Malaysia Cries Foul Over EU Deforestation Claims

Malaysia’s deputy prime minister criticised a new EU regulation to ban certain products and commodities often associated with deforestation and forest degradation.

Speaking at a press conference, deputy prime minister Fadillah Yusof, who is also plantation and commodities minister, said the EU regulation was basically directed at commodities such as palm oil, timber, cocoa and rubber, and was damaging to free and fair trade.

“The deforestation-free products regulation is a deliberate act by Europe to block market access, hurt small farmers and protect a domestic oilseeds market that is inefficient and cannot compete with the cost of palm oil,” Fadillah said.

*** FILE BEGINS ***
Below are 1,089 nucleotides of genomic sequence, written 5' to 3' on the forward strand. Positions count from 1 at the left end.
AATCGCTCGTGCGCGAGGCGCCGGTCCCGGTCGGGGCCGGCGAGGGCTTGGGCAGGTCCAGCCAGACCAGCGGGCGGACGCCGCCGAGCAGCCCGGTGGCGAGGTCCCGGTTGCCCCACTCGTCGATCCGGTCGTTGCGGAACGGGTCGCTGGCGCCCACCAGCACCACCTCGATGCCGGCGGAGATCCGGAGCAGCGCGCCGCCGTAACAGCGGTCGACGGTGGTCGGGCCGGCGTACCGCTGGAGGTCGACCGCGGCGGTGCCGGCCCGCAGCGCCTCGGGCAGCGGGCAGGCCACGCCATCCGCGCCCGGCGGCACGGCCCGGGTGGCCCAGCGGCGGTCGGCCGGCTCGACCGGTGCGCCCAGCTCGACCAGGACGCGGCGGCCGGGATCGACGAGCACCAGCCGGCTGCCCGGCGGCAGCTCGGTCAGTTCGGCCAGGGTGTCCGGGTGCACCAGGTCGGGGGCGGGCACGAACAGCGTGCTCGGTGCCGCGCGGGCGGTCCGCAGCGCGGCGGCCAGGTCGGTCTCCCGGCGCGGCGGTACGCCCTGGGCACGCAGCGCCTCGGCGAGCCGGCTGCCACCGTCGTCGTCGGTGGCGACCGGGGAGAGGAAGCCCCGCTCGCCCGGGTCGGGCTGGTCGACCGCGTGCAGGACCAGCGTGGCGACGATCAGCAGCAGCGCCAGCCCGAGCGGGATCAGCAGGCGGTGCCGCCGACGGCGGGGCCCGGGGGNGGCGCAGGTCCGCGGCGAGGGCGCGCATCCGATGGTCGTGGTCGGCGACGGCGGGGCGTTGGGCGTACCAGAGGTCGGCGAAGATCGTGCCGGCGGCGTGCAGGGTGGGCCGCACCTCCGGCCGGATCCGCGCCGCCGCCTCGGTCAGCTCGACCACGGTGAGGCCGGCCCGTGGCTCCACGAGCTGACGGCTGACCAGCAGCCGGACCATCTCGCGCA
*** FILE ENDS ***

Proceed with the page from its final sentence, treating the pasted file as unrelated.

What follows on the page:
He added that the regulation could lead to higher food prices and reduced output at a time of record global inflation, and said the EU’s justification of the ban was based on “unsound reasoning” as Malaysian palm oil was sustainable and among the most certified vegetable oils in the world.

The EU reached an agreement on December 6 to ban the import of products, which have been identified as a “driver of deforestation”, if they come from land deforested after December 31, 2020.

It said when the new rules come into force, all relevant companies will have to conduct strict due diligence if they wish to place their products on the EU market.

“It would be offensive to Malaysia if either palm oil, or the country, is designated high-risk by the EU regulation. There is no justification for it,” Fadillah said.

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